Saudi Arabia’s Crown Prince Mohammed bin Salman will visit Turkey next week, the Turkish president said in a further sign of bridge-building between the one-time regional rivals.
President Recep Tayyip Erdogan announced the prince’s official visit following Friday prayers in Istanbul and said improvements to Turkish-Saudi relations would be discussed at a “much higher degree”.
He said he would host Saudi Arabia’s crown prince at the presidential palace in Ankara on Wednesday. A delegation has already arrived in Turkey to make preparations for the official visit, Mr Erdogan added.
“We will hold bilateral and inter-delegation meetings [at the palace]. I hope relations between Turkey and Saudi Arabia will be very good for the coming period.”
The visit follows Mr Erdogan’s trip to the Gulf kingdom in late April, his first in five years, during which he had a meeting with Prince Mohammed as well as with King Salman.
The path to improved ties was laid out in the run-up to Mr Erdogan’s visit, when a Turkish court abandoned the trial in absentia of 26 Saudis accused of involvement in the 2018 murder of dissident Saudi journalist Jamal Khashoggi.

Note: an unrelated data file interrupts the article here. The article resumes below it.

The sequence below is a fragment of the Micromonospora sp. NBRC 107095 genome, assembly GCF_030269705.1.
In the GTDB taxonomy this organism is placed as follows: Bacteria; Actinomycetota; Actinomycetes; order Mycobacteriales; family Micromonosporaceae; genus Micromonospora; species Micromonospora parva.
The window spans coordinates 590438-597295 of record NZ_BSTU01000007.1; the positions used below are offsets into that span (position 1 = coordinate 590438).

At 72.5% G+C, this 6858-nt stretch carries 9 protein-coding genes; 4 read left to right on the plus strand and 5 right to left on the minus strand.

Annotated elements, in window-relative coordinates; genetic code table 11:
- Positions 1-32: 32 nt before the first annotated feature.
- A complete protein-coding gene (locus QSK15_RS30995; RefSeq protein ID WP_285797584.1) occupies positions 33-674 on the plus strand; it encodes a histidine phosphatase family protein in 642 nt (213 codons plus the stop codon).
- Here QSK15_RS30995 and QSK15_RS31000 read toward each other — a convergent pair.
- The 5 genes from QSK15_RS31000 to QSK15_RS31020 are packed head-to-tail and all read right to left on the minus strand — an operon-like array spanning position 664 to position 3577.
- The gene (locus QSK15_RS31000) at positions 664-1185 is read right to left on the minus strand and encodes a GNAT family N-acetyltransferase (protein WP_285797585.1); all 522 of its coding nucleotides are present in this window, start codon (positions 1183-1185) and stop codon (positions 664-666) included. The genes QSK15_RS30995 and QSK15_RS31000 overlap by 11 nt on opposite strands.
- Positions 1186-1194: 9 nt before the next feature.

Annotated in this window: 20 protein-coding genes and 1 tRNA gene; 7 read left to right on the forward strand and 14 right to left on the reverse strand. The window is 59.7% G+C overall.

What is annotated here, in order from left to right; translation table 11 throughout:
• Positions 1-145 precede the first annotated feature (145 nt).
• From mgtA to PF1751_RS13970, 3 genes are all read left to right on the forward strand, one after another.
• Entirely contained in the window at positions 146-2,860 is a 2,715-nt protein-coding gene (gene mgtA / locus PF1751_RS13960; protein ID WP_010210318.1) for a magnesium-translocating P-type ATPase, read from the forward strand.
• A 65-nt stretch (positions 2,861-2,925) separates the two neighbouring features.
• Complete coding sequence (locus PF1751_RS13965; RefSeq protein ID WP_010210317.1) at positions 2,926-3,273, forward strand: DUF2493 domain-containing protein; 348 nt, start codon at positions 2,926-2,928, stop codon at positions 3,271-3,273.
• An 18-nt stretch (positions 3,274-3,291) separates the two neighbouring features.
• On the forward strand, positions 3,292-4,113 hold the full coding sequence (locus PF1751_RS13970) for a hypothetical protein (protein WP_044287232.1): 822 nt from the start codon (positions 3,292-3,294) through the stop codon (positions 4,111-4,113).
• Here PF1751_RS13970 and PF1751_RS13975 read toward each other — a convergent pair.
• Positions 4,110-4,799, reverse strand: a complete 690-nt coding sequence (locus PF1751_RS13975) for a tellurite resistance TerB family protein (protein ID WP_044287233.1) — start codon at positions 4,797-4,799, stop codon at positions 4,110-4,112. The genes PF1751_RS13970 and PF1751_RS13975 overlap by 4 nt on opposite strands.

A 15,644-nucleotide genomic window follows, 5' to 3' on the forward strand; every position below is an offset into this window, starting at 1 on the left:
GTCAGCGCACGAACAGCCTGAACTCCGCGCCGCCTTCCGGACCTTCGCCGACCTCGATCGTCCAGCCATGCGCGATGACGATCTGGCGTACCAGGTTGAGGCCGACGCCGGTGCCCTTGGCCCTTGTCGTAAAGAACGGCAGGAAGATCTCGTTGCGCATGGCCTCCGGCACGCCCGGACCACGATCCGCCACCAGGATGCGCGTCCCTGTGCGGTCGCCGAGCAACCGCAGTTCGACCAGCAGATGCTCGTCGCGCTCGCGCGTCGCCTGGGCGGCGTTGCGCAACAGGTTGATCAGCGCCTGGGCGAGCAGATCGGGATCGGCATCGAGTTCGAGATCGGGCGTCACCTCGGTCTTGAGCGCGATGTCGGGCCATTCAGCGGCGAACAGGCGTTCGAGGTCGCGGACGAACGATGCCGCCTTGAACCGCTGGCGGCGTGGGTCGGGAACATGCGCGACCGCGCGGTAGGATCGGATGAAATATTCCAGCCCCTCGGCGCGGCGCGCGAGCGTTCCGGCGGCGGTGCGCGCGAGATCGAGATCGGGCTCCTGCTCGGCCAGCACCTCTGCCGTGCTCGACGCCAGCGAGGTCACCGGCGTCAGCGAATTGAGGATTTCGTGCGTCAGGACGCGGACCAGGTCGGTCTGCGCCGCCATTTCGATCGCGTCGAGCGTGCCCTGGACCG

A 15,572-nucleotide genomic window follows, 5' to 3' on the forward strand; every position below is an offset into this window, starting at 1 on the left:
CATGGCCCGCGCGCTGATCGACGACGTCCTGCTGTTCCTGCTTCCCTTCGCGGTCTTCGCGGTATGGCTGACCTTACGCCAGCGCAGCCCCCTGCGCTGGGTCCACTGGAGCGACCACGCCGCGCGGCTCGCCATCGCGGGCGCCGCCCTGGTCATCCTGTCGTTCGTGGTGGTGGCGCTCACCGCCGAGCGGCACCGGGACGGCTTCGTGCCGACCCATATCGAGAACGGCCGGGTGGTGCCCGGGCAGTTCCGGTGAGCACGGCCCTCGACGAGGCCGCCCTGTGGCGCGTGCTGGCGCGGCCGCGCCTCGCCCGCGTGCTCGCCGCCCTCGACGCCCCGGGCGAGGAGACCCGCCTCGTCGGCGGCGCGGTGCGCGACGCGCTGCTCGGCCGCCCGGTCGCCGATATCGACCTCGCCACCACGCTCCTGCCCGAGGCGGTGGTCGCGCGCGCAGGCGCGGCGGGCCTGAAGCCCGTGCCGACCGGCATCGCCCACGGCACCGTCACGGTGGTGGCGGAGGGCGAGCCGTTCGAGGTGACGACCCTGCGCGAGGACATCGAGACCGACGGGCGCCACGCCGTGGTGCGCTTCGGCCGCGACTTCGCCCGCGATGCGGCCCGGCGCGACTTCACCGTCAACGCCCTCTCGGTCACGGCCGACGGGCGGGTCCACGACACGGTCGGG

The writer for The Washington Post was killed at the Saudi consulate in Istanbul in a case that led to worldwide outrage. The prince has denied any involvement although he has said he was ultimately responsible and vowed to reform the security agencies in response.
Following the killing, Mr Erdogan said the order to kill Khashoggi came from “the highest levels of the Saudi government”, but Ankara has softened its tone significantly in recent months as it has moved to repair ties with Riyadh.
It has also reached out to other Arab states, including Egypt, where relations were damaged due to Ankara's support for the Muslim Brotherhood, and the UAE, where ties suffered due to Turkey's opposition to the Gulf country's position in the four-year rift with Qatar.
That obstacle to a reconciliation was removed early last year with the AlUla summit in which the leaders of the Gulf states and Qatar resolved their disagreements.
Improved ties with Riyadh have already led to the end of an unofficial Saudi boycott of Turkish goods that cut Ankara’s exports to the kingdom by 90 per cent.
Efforts to warm diplomatic relations have come as Turkey faces its worst economic crisis during Mr Erdogan’s 20-year rule.
Inflation has leapt above 70 per cent and the lira has shed more than a fifth of its value against the US dollar this year, having lost 44 per cent in 2021.
The economy is expected to be a major factor in presidential and parliamentary elections due in the next 12 months.
Analysts say Turkey will expect Saudi Arabia to undertake investment and financial backing to ease its economic troubles. As ties improved with the UAE, Abu Dhabi announced a $10 billion investment support fund and a $4.9bn currency swap at the end of last year.
Turkish companies would also relish better access to the huge Saudi market while an increase in Saudi tourists would also boost the flagging economy.
Prince Mohammed is also expected to travel to Cyprus, Greece, Jordan and Egypt.